Microsoft infused Windows 11 with an onerous new requirement that blocks any system without Trusted Platform Module (TPM) 2.0 tech from installing the new operating system, but it turns out the company will allow some systems to ship without the feature enabled. Unfortunately, normal users probably won't have access to the installation ISOs or workaround used for those builds, though it's conceivable that we could see them leak to the public. Instead, these special builds are likely tailored for use in countries that don't use Western encryption technologies, like China and Russia.
Windows 11 requires either a physical TPM key, resulting in an almost instant shortage of the devices and rampant scalping, or support for fTPM, excluding a large swath of relatively modern systems from receiving the update. And for those that thought Microsoft would bend under public pressure over the unpopular new TPM requirement, the company has doubled down — At first, Microsoft only listed support for TPM 1.2 as the baseline, but it has since clarified that Windows 11 would only support the newer 2.0 revision. That requirement further restricts the number of computers that can use Windows 11.
Now the company has clarified that some systems will work without any flavor of the TPM cryptoprocessor enabled [Edit: Clarified 'enabled'], which will certainly make the requirement seem superfluous to detractors. Microsoft lays out the full system requirements in its 'Windows 11 Minimum Hardware Requirements document (Warning - PDF), with the sixteen-page document giving us a much deeper look at the nuts and bolts of the OS than the basic version (opens in new tab) Microsoft published previously.
As we can see in the image above, upon approval, Microsoft will allow some systems to ship without TPM 2.0 enabled, meaning that it will obviously have either a special ISO for those installs or a method to bypass the TPM restriction during installation.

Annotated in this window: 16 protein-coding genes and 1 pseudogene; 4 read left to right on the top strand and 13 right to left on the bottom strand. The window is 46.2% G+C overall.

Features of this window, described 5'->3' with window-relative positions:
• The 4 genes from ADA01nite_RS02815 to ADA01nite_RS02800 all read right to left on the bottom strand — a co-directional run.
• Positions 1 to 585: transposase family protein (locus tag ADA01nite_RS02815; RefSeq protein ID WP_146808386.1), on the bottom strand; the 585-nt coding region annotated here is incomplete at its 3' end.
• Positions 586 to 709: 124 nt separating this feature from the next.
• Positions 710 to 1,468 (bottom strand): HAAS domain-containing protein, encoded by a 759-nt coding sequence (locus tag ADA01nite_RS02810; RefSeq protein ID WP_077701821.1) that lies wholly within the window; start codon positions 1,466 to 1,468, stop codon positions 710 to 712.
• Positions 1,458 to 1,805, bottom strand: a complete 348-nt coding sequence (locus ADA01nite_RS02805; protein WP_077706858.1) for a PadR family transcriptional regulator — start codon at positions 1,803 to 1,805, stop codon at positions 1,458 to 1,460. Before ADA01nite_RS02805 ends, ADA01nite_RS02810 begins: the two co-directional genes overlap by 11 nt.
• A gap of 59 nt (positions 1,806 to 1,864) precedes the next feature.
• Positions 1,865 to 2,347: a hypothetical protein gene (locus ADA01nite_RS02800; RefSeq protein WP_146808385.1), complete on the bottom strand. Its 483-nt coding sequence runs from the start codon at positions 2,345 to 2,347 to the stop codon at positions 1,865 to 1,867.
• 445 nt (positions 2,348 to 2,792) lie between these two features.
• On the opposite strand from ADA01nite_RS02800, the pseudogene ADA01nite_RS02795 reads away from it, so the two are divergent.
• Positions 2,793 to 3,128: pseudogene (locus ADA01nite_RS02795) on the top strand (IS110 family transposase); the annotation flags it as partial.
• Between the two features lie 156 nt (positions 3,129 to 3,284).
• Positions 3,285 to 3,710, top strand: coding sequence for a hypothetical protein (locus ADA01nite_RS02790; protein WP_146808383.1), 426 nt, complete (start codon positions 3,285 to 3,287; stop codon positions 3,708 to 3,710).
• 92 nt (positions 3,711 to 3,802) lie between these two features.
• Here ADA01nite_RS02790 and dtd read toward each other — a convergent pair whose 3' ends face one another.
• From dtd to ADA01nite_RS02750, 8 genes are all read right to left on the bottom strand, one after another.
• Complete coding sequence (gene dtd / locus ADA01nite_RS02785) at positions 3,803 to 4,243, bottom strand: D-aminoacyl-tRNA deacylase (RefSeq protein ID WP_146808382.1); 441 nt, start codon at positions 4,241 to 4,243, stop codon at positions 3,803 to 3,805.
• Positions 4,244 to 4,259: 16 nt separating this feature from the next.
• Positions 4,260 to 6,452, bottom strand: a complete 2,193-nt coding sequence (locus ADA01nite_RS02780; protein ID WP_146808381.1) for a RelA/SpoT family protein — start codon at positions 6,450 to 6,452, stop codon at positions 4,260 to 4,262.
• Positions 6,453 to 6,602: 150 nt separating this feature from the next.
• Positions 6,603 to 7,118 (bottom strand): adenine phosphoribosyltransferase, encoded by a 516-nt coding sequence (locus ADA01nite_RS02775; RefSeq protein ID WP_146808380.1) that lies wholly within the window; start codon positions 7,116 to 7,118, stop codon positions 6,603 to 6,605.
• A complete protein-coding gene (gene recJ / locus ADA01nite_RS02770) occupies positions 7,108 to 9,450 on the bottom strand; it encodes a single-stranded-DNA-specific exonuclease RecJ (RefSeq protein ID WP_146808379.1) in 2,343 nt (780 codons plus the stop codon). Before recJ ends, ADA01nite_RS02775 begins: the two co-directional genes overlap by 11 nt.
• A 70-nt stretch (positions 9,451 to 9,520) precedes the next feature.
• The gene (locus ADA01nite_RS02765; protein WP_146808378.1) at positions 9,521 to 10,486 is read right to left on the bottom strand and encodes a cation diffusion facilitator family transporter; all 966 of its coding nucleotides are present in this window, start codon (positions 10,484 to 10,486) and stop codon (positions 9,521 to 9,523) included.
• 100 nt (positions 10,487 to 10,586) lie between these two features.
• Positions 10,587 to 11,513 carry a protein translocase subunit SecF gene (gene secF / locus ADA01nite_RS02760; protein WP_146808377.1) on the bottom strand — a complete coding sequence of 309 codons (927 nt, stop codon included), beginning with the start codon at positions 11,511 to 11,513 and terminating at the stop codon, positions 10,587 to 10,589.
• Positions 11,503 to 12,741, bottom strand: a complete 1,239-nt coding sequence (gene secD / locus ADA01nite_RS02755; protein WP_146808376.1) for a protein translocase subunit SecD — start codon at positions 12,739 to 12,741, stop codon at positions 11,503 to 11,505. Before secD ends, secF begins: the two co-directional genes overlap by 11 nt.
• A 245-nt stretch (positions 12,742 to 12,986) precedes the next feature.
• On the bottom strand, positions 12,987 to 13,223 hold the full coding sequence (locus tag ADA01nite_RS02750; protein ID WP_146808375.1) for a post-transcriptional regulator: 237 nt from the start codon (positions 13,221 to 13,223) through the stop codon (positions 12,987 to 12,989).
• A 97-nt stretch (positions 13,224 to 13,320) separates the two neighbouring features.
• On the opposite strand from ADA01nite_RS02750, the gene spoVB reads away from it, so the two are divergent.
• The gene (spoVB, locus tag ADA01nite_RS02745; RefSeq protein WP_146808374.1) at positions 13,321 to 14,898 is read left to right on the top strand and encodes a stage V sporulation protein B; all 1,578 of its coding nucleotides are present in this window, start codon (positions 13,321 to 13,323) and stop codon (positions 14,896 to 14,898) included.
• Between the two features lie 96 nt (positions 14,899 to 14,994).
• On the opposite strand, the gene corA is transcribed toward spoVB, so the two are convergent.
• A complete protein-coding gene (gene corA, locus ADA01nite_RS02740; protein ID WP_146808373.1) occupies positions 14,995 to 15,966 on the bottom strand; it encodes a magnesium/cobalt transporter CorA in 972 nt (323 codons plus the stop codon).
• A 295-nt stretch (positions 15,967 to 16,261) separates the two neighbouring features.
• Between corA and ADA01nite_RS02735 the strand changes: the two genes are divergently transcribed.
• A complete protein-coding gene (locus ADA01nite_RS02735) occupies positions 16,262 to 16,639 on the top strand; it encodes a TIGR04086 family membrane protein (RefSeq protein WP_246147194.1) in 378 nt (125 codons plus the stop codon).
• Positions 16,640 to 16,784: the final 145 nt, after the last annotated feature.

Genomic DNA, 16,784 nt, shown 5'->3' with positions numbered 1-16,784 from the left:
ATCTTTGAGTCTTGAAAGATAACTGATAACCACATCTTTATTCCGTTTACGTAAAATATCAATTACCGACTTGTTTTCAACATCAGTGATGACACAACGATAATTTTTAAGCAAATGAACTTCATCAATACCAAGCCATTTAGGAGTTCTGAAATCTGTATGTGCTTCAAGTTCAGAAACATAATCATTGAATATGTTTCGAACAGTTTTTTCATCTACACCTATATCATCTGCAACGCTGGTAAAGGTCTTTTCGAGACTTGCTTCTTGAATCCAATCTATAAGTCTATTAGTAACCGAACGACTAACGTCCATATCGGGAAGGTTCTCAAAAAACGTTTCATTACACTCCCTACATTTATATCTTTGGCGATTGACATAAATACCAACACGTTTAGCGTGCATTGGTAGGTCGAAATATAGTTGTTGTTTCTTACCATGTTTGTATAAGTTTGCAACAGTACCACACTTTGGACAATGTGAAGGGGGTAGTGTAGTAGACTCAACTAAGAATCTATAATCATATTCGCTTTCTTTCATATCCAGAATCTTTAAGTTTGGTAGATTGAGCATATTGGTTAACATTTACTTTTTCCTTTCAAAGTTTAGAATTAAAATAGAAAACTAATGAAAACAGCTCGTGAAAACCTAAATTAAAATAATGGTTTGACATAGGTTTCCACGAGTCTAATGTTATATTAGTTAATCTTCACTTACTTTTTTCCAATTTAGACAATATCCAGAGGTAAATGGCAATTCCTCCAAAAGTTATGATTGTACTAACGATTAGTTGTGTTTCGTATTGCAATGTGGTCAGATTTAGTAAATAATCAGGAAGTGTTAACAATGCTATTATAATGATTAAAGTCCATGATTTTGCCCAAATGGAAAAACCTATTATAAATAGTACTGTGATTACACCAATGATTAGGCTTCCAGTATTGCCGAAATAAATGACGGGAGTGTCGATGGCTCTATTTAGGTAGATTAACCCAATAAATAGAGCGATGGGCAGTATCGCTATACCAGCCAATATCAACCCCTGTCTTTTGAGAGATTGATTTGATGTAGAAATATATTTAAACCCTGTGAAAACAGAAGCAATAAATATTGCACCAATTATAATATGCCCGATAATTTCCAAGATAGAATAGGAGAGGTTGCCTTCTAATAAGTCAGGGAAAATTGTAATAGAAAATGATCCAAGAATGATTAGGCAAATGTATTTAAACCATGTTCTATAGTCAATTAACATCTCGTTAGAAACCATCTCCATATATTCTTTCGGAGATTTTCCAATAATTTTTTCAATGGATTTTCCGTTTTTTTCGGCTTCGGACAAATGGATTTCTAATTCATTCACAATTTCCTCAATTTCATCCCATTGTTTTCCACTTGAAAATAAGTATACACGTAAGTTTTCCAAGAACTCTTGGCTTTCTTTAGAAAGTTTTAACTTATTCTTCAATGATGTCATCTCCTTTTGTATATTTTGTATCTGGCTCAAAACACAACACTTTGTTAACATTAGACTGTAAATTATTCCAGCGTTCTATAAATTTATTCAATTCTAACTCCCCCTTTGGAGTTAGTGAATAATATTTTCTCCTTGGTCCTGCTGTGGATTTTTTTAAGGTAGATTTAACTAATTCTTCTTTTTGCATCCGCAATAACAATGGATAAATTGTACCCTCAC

Installing Windows 11 on a system without TPM enabled will require special approval from Microsoft. The company allows "OEMs for special purpose commercial systems, custom order, and customer systems with a custom image" to ship systems without TPM support enabled.
Microsoft's uneven application of the TPM requirement is probably designed to cater to countries that either forbid or don't use the TPM cryptoprocessor security functionality, like China (which receives its own special Windows builds already) and Russia, both of which don't use the technology for security reasons. (Both countries have their own alternative encryption algorithms/technologies.) It's also conceivable that some systems without the TPM requirement could ship into other areas of the globe for other uses, so we're following up with Microsoft for more details.
Microsoft's TPM requirement isn't popular, particularly because it doesn't enable any new functionality — all of the tech it enables already exists on Windows 10 systems that don't require TPM for installation. The primary difference is that Windows 10 users can opt to use those features by enabling TPM, or simply choose not to use them. Enterprising enthusiasts are already finding workarounds to install Windows 11 on systems without TPM support (we're aware of a few already). Still, it is unclear if those techniques will work on shipping versions of the ISO.
Unfortunately, it appears Microsoft is sticking to its guns on the Windows 11 CPU support matrix, too. The updated Windows 11 minimum requirements document doesn't outline any expansion of the current list of supported Intel and AMD CPUs. That means Windows 11 will not install on all CPUs before second-gen AMD Ryzen and eighth-gen Intel models. Curiously, many unsupported CPUs, like Skylake-X, support TPM functionality but aren't on the supported CPU list.
We're reaching out to Microsoft for more information on the TPM matter and will update as necessary.